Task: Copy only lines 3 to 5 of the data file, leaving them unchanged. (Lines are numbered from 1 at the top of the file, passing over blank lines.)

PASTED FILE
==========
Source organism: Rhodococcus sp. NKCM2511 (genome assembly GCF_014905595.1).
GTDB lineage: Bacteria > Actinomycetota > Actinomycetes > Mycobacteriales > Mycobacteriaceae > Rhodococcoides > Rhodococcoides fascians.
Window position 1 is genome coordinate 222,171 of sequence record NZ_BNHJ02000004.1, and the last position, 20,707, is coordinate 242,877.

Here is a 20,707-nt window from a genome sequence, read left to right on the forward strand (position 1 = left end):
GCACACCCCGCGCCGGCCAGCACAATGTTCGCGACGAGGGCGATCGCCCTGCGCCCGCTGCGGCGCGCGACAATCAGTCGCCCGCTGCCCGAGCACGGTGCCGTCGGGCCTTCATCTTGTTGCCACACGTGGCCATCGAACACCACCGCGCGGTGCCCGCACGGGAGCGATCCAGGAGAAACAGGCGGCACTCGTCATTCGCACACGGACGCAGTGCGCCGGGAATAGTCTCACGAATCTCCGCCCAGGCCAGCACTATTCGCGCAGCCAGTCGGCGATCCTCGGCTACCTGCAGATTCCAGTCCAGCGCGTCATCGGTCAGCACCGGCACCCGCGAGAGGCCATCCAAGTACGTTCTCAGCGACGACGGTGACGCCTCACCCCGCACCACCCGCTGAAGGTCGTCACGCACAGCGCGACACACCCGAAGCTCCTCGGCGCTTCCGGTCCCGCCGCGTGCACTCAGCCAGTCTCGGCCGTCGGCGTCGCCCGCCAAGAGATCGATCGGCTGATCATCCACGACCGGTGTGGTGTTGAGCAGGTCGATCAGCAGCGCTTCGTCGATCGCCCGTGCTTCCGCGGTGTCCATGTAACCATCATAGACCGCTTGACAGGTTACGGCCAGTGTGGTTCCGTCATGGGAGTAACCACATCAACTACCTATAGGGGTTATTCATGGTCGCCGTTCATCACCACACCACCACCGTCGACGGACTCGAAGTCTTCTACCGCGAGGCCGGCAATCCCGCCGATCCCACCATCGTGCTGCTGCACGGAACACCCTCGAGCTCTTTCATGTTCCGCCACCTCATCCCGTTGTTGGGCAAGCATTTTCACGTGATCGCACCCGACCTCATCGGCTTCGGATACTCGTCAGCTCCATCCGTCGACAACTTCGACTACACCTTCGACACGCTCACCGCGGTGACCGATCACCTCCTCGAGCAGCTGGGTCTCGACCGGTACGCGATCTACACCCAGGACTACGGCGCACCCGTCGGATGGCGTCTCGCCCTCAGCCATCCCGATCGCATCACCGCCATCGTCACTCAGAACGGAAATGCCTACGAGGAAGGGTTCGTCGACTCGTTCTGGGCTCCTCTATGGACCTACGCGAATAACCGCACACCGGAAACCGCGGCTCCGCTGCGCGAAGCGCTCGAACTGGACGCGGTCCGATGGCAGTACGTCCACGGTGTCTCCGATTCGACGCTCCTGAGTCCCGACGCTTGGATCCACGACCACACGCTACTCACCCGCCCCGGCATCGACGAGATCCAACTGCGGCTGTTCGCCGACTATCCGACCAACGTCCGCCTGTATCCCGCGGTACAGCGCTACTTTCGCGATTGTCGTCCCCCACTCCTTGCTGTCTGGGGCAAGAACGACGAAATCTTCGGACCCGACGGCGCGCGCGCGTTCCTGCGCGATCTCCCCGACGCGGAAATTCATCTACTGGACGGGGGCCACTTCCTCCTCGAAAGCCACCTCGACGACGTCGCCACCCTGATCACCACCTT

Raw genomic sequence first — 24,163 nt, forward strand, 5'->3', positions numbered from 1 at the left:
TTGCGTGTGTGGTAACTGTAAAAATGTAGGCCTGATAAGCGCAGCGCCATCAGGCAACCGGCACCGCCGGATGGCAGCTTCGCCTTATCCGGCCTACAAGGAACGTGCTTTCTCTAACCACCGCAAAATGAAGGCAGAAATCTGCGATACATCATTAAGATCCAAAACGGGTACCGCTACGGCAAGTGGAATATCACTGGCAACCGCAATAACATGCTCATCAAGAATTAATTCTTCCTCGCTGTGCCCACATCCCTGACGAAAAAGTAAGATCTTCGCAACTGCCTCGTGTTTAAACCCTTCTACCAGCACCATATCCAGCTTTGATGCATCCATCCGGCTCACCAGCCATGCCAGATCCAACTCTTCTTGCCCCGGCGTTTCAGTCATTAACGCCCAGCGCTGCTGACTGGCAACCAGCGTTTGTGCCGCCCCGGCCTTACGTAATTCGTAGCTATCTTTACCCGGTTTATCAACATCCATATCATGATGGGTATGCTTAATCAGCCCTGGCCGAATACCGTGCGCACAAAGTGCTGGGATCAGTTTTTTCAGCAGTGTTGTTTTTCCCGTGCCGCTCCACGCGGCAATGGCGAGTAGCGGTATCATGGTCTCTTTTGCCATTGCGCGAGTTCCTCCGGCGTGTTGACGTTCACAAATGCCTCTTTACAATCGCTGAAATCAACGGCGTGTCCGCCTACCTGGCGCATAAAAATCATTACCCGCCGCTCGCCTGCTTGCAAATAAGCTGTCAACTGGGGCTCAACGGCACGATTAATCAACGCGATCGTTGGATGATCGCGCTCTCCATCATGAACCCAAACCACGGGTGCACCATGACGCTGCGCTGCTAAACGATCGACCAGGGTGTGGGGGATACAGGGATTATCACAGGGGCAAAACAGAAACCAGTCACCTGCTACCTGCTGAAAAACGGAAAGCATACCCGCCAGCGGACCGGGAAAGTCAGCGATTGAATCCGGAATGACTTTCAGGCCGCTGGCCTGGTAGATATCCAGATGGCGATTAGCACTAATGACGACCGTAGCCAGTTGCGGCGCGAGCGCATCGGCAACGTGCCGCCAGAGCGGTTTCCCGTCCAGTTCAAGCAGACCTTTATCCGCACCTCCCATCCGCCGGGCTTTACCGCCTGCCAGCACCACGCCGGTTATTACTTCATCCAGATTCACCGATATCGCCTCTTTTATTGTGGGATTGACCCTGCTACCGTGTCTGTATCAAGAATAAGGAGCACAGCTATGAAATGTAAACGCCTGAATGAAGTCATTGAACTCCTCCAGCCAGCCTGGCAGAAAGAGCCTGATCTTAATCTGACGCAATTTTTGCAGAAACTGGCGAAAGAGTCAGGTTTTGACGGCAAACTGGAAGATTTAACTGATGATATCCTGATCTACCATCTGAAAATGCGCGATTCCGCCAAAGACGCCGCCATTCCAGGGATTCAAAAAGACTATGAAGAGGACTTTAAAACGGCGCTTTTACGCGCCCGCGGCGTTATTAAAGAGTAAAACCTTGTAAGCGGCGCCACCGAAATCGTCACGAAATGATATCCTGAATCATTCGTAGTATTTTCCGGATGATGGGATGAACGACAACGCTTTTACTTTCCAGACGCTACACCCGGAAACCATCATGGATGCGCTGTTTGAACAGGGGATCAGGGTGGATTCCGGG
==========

Window position 1 is genome coordinate 222,171 of sequence record NZ_BNHJ02000004.1, and the last position, 20,707, is coordinate 242,877.

Here is a 20,707-nt window from a genome sequence, read left to right on the forward strand (position 1 = left end):
GCACACCCCGCGCCGGCCAGCACAATGTTCGCGACGAGGGCGATCGCCCTGCGCCCGCTGCGGCGCGCGACAATCAGTCGCCCGCTGCCCGAGCACGGTGCCGTCGGGCCTTCATCTTGTTGCCACACGTGGCCATCGAACACCACCGCGCGGTGCCCGCACGGGAGCGATCCAGGAGAAACAGGCGGCACTCGTCATTCGCACACGGACGCAGTGCGCCGGGAATAGTCTCACGAATCTCCGCCCAGGCCAGCACTATTCGCGCAGCCAGTCGGCGATCCTCGGCTACCTGCAGATTCCAGTCCAGCGCGTCATCGGTCAGCACCGGCACCCGCGAGAGGCCATCCAAGTACGTTCTCAGCGACGACGGTGACGCCTCACCCCGCACCACCCGCTGAAGGTCGTCACGCACAGCGCGACACACCCGAAGCTCCTCGGCGCTTCCGGTCCCGCCGCGTGCACTCAGCCAGTCTCGGCCGTCGGCGTCGCCCGCCAAGAGATCGATCGGCTGATCATCCACGACCGGTGTGGTGTTGAGCAGGTCGATCAGCAGCGCTTCGTCGATCGCCCGTGCTTCCGCGGTGTCCATGTAACCATCATAGACCGCTTGACAGGTTACGGCCAGTGTGGTTCCGTCATGGGAGTAACCACATCAACTACCTATAGGGGTTATTCATGGTCGCCGTTCATCACCACACCACCACCGTCGACGGACTCGAAGTCTTCTACCGCGAGGCCGGCAATCCCGCCGATCCCACCATCGTGCTGCTGCACGGAACACCCTCGAGCTCTTTCATGTTCCGCCACCTCATCCCGTTGTTGGGCAAGCATTTTCACGTGATCGCACCCGACCTCATCGGCTTCGGATACTCGTCAGCTCCATCCGTCGACAACTTCGACTACACCTTCGACACGCTCACCGCGGTGACCGATCACCTCCTCGAGCAGCTGGGTCTCGACCGGTACGCGATCTACACCCAGGACTACGGCGCACCCGTCGGATGGCGTCTCGCCCTCAGCCATCCCGATCGCATCACCGCCATCGTCACTCAGAACGGAAATGCCTACGAGGAAGGGTTCGTCGACTCGTTCTGGGCTCCTCTATGGACCTACGCGAATAACCGCACACCGGAAACCGCGGCTCCGCTGCGCGAAGCGCTCGAACTGGACGCGGTCCGATGGCAGTACGTCCACGGTGTCTCCGATTCGACGCTCCTGAGTCCCGACGCTTGGATCCACGACCACACGCTACTCACCCGCCCCGGCATCGACGAGATCCAACTGCGGCTGTTCGCCGACTATCCGACCAACGTCCGCCTGTATCCCGCGGTACAGCGCTACTTTCGCGATTGTCGTCCCCCACTCCTTGCTGTCTGGGGCAAGAACGACGAAATCTTCGGACCCGACGGCGCGCGCGCGTTCCTGCGCGATCTCCCCGACGCGGAAATTCATCTACTGGACGGGGGCCACTTCCTCCTCGAAAGCCACCTCGACGACGTCGCCACCCTGATCACCACCTT